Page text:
Organic Consumers Association

Organic Pushing into Mainstream Market in USA

From 10/9/03

Buying organic is easier as new retailers

Sunday October 5, 2003
By Lauren Weber

NEW YORK, Oct 5 (Reuters) - Imagine this family outing. Lunch at a
restaurant, a football game at the local stadium and snacks on the way home
-- and nothing but organic food all day. It's not far-fetched.

Experts say the day is coming when all sorts of retail outlets, not just the
local food co-op and the nearby Wild Oats Markets Inc. (OATS) market, will
offer organic products -- those grown or made without pesticides, hormones,
antibiotics or other additives.

"In five years, organic products will be everywhere," said Scott Van Winkle,
an analyst at investment bank Adams, Harkness & Hill.

Already, 7-Eleven Inc. (SE) convenience stores are selling organic snacks,
with plans to add more. Even a few football stadiums offer soy-based
vegetarian "hot dogs" that, while not organic, are marketed as a health food

Retailers are simply responding to the undeniable realities of the market.
While conventional food sales are virtually flat, the overall annual growth
rate for organic food is around 20 percent, according to the Organic Trade

And these products are drawing in coveted consumers -- affluent, educated,
and willing to spend more on safer, more healthful foods.

Conventional supermarkets have been slowly allocating valuable shelf space
to organic products, partly to distance themselves from the looming threat
of Wal-Mart Stores Inc. (WMT), now the largest U.S. seller of groceries.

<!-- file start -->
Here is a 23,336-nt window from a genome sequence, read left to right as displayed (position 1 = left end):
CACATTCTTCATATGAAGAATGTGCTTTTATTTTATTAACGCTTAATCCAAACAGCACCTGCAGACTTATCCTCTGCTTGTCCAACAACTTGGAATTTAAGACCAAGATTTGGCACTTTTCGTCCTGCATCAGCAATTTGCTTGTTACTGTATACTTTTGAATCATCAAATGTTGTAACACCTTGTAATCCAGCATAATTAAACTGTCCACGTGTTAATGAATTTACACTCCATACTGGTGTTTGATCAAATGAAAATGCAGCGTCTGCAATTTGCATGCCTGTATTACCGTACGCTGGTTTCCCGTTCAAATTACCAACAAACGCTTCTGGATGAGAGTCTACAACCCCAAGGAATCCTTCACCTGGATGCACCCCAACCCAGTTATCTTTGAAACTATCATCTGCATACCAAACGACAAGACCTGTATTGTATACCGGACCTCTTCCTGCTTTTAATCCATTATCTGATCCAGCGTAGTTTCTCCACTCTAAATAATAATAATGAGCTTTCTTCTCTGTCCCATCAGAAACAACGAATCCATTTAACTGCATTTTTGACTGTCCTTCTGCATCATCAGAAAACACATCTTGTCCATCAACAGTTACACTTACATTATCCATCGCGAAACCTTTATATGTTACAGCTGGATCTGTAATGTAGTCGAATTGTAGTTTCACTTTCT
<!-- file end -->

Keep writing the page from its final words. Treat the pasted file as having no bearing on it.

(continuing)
For instance, Kroger Co. (KR), the No. 1 U.S. grocery chain, has been
expanding its line of private-label organic items.

"That's certainly a signal to the conventional food industry," said Don
Montuori, acquisitions editor at New York-based

But even Wal-Mart has gotten into the act, adding organic foods in the
"healthy living" section of some stores.

Currently, about 50 percent of all organic products are bought at mainstream
retailers, according to Top-selling categories include
baby food, dairy products and cereals.

Despite the burgeoning interest, organic purchases still account for only 2
percent of all food sales. But that will likely grow as prices for organic
foods come more into line with conventional items.

"Today, you probably see a 10 to 15 percent difference on price," said Irwin
Simon, chief executive of Hain Celestial Group Inc. (HAIN), a large natural
food marketer whose portfolio of products is about 45 percent organic. (Law
requires that a product be 95 percent organic to use that label.)


Organic food companies are looking beyond the obvious and plotting expansion
into nontraditional markets like convenience stores, sports stadiums and
foodservice channels that serve schools, hospitals and other institutions.

Hain approached 7-Eleven two years ago to pitch a partnership. Now the No. 1
convenience store chain has plans to include about 40 Hain products, some of
them organic or made with organic ingredients.

Hain is working hard to make these relationships succeed -- resizing
packages and making sure its prices are competitive with mainstream snacks,
for example.

Other chains are following suit. After giving 7-Eleven a period of
exclusivity, Hain expects the White Hen chain to come on board soon, said
Ellen Deutsch, Hain's chief growth officer.

Meanwhile, Hain is pursuing other opportunities, such as club stores like
Costco Wholesale Corp. (COST) and drug stores. Even furniture chain Ikea now
sells Hain's organic baby food at some stores.

Hain also sees a potential gold mine in foodservice operations. With more
parents insisting on healthful, hormone- and pesticide-free foods for their
children, primary schools could become a big market.

College cafeterias are also a natural fit. French foodservice provider
Sodexho (EXHO) already has launched Wild Sage, a new campus restaurant
option featuring natural and organic ingredients. The first version opened
in February at Colorado College.

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